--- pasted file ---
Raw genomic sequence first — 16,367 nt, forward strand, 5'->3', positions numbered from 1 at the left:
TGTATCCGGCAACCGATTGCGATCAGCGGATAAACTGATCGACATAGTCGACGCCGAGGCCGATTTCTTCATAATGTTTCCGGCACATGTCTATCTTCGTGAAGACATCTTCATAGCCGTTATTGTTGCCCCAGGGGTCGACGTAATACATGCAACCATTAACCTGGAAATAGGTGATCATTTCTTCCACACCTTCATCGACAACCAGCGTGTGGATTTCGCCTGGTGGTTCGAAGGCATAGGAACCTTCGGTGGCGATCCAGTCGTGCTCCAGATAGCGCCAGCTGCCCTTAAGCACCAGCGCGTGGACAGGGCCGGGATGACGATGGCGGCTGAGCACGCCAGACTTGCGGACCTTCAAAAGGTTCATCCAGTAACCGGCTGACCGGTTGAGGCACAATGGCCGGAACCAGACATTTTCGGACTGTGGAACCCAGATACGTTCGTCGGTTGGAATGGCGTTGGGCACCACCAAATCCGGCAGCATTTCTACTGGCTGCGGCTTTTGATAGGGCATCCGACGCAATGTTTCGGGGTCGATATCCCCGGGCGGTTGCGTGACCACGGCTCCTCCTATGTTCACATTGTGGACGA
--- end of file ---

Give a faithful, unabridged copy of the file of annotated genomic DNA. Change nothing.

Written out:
Raw genomic sequence first — 16,367 nt, forward strand, 5'->3', positions numbered from 1 at the left:
TGTATCCGGCAACCGATTGCGATCAGCGGATAAACTGATCGACATAGTCGACGCCGAGGCCGATTTCTTCATAATGTTTCCGGCACATGTCTATCTTCGTGAAGACATCTTCATAGCCGTTATTGTTGCCCCAGGGGTCGACGTAATACATGCAACCATTAACCTGGAAATAGGTGATCATTTCTTCCACACCTTCATCGACAACCAGCGTGTGGATTTCGCCTGGTGGTTCGAAGGCATAGGAACCTTCGGTGGCGATCCAGTCGTGCTCCAGATAGCGCCAGCTGCCCTTAAGCACCAGCGCGTGGACAGGGCCGGGATGACGATGGCGGCTGAGCACGCCAGACTTGCGGACCTTCAAAAGGTTCATCCAGTAACCGGCTGACCGGTTGAGGCACAATGGCCGGAACCAGACATTTTCGGACTGTGGAACCCAGATACGTTCGTCGGTTGGAATGGCGTTGGGCACCACCAAATCCGGCAGCATTTCTACTGGCTGCGGCTTTTGATAGGGCATCCGACGCAATGTTTCGGGGTCGATATCCCCGGGCGGTTGCGTGACCACGGCTCCTCCTATGTTCACATTGTGGACGA